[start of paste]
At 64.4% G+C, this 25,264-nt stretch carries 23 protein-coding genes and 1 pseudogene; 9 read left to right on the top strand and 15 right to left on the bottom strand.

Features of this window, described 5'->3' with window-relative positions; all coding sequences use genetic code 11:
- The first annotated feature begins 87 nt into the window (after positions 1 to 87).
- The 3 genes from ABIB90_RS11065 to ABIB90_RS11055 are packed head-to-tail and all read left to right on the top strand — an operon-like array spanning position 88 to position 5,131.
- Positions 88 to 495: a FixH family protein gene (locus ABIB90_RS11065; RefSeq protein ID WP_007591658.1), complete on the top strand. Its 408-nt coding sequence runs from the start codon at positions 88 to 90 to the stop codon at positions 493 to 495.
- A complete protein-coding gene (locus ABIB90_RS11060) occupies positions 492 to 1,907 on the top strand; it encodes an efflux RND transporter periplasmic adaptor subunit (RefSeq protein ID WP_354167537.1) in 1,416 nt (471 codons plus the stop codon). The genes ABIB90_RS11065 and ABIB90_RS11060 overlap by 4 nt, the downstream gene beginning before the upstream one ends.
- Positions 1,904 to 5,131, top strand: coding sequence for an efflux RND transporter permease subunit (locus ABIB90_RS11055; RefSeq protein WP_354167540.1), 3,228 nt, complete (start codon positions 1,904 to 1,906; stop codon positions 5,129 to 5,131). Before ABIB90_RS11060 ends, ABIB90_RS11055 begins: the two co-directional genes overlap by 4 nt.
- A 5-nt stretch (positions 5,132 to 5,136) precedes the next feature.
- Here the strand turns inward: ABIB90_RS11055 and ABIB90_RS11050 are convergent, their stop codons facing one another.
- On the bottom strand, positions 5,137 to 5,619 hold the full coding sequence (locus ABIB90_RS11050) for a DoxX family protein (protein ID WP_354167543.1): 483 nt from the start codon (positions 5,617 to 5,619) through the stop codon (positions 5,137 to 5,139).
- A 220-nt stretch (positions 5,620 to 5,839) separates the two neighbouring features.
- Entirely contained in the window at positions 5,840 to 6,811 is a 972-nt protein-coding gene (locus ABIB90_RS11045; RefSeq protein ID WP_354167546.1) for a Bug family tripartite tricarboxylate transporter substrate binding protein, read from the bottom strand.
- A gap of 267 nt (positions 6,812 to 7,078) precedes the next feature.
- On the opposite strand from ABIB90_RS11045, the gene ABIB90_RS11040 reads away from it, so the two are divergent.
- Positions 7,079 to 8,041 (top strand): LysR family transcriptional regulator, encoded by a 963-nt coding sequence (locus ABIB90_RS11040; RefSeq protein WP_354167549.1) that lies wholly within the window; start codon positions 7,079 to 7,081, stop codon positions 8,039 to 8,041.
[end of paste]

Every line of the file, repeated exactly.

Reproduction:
At 64.4% G+C, this 25,264-nt stretch carries 23 protein-coding genes and 1 pseudogene; 9 read left to right on the top strand and 15 right to left on the bottom strand.

Features of this window, described 5'->3' with window-relative positions; all coding sequences use genetic code 11:
- The first annotated feature begins 87 nt into the window (after positions 1 to 87).
- The 3 genes from ABIB90_RS11065 to ABIB90_RS11055 are packed head-to-tail and all read left to right on the top strand — an operon-like array spanning position 88 to position 5,131.
- Positions 88 to 495: a FixH family protein gene (locus ABIB90_RS11065; RefSeq protein ID WP_007591658.1), complete on the top strand. Its 408-nt coding sequence runs from the start codon at positions 88 to 90 to the stop codon at positions 493 to 495.
- A complete protein-coding gene (locus ABIB90_RS11060) occupies positions 492 to 1,907 on the top strand; it encodes an efflux RND transporter periplasmic adaptor subunit (RefSeq protein ID WP_354167537.1) in 1,416 nt (471 codons plus the stop codon). The genes ABIB90_RS11065 and ABIB90_RS11060 overlap by 4 nt, the downstream gene beginning before the upstream one ends.
- Positions 1,904 to 5,131, top strand: coding sequence for an efflux RND transporter permease subunit (locus ABIB90_RS11055; RefSeq protein WP_354167540.1), 3,228 nt, complete (start codon positions 1,904 to 1,906; stop codon positions 5,129 to 5,131). Before ABIB90_RS11060 ends, ABIB90_RS11055 begins: the two co-directional genes overlap by 4 nt.
- A 5-nt stretch (positions 5,132 to 5,136) precedes the next feature.
- Here the strand turns inward: ABIB90_RS11055 and ABIB90_RS11050 are convergent, their stop codons facing one another.
- On the bottom strand, positions 5,137 to 5,619 hold the full coding sequence (locus ABIB90_RS11050) for a DoxX family protein (protein ID WP_354167543.1): 483 nt from the start codon (positions 5,617 to 5,619) through the stop codon (positions 5,137 to 5,139).
- A 220-nt stretch (positions 5,620 to 5,839) separates the two neighbouring features.
- Entirely contained in the window at positions 5,840 to 6,811 is a 972-nt protein-coding gene (locus ABIB90_RS11045; RefSeq protein ID WP_354167546.1) for a Bug family tripartite tricarboxylate transporter substrate binding protein, read from the bottom strand.
- A gap of 267 nt (positions 6,812 to 7,078) precedes the next feature.
- On the opposite strand from ABIB90_RS11045, the gene ABIB90_RS11040 reads away from it, so the two are divergent.
- Positions 7,079 to 8,041 (top strand): LysR family transcriptional regulator, encoded by a 963-nt coding sequence (locus ABIB90_RS11040; RefSeq protein WP_354167549.1) that lies wholly within the window; start codon positions 7,079 to 7,081, stop codon positions 8,039 to 8,041.